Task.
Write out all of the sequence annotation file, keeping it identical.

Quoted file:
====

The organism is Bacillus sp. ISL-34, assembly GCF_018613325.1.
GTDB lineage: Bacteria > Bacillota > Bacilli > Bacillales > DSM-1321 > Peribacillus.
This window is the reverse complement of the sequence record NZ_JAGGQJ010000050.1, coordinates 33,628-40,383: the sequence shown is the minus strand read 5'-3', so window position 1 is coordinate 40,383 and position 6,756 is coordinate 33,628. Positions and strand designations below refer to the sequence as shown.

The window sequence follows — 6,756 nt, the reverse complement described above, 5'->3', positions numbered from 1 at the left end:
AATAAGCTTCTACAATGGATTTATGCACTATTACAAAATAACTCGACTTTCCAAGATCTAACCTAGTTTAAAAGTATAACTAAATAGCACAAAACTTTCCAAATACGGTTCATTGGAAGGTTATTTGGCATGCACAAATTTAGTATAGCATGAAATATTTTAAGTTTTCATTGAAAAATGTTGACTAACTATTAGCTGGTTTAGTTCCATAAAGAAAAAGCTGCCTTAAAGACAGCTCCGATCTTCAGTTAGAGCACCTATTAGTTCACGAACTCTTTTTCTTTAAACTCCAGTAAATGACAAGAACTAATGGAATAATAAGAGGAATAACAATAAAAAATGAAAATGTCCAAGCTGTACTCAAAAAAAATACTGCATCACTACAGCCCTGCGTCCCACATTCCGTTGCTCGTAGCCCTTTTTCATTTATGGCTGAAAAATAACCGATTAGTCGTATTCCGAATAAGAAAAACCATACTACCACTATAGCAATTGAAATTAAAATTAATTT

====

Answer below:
The organism is Bacillus sp. ISL-34, assembly GCF_018613325.1.
GTDB lineage: Bacteria > Bacillota > Bacilli > Bacillales > DSM-1321 > Peribacillus.
This window is the reverse complement of the sequence record NZ_JAGGQJ010000050.1, coordinates 33,628-40,383: the sequence shown is the minus strand read 5'-3', so window position 1 is coordinate 40,383 and position 6,756 is coordinate 33,628. Positions and strand designations below refer to the sequence as shown.

The window sequence follows — 6,756 nt, the reverse complement described above, 5'->3', positions numbered from 1 at the left end:
AATAAGCTTCTACAATGGATTTATGCACTATTACAAAATAACTCGACTTTCCAAGATCTAACCTAGTTTAAAAGTATAACTAAATAGCACAAAACTTTCCAAATACGGTTCATTGGAAGGTTATTTGGCATGCACAAATTTAGTATAGCATGAAATATTTTAAGTTTTCATTGAAAAATGTTGACTAACTATTAGCTGGTTTAGTTCCATAAAGAAAAAGCTGCCTTAAAGACAGCTCCGATCTTCAGTTAGAGCACCTATTAGTTCACGAACTCTTTTTCTTTAAACTCCAGTAAATGACAAGAACTAATGGAATAATAAGAGGAATAACAATAAAAAATGAAAATGTCCAAGCTGTACTCAAAAAAAATACTGCATCACTACAGCCCTGCGTCCCACATTCCGTTGCTCGTAGCCCTTTTTCATTTATGGCTGAAAAATAACCGATTAGTCGTATTCCGAATAAGAAAAACCATACTACCACTATAGCAATTGAAATTAAAATTAATTT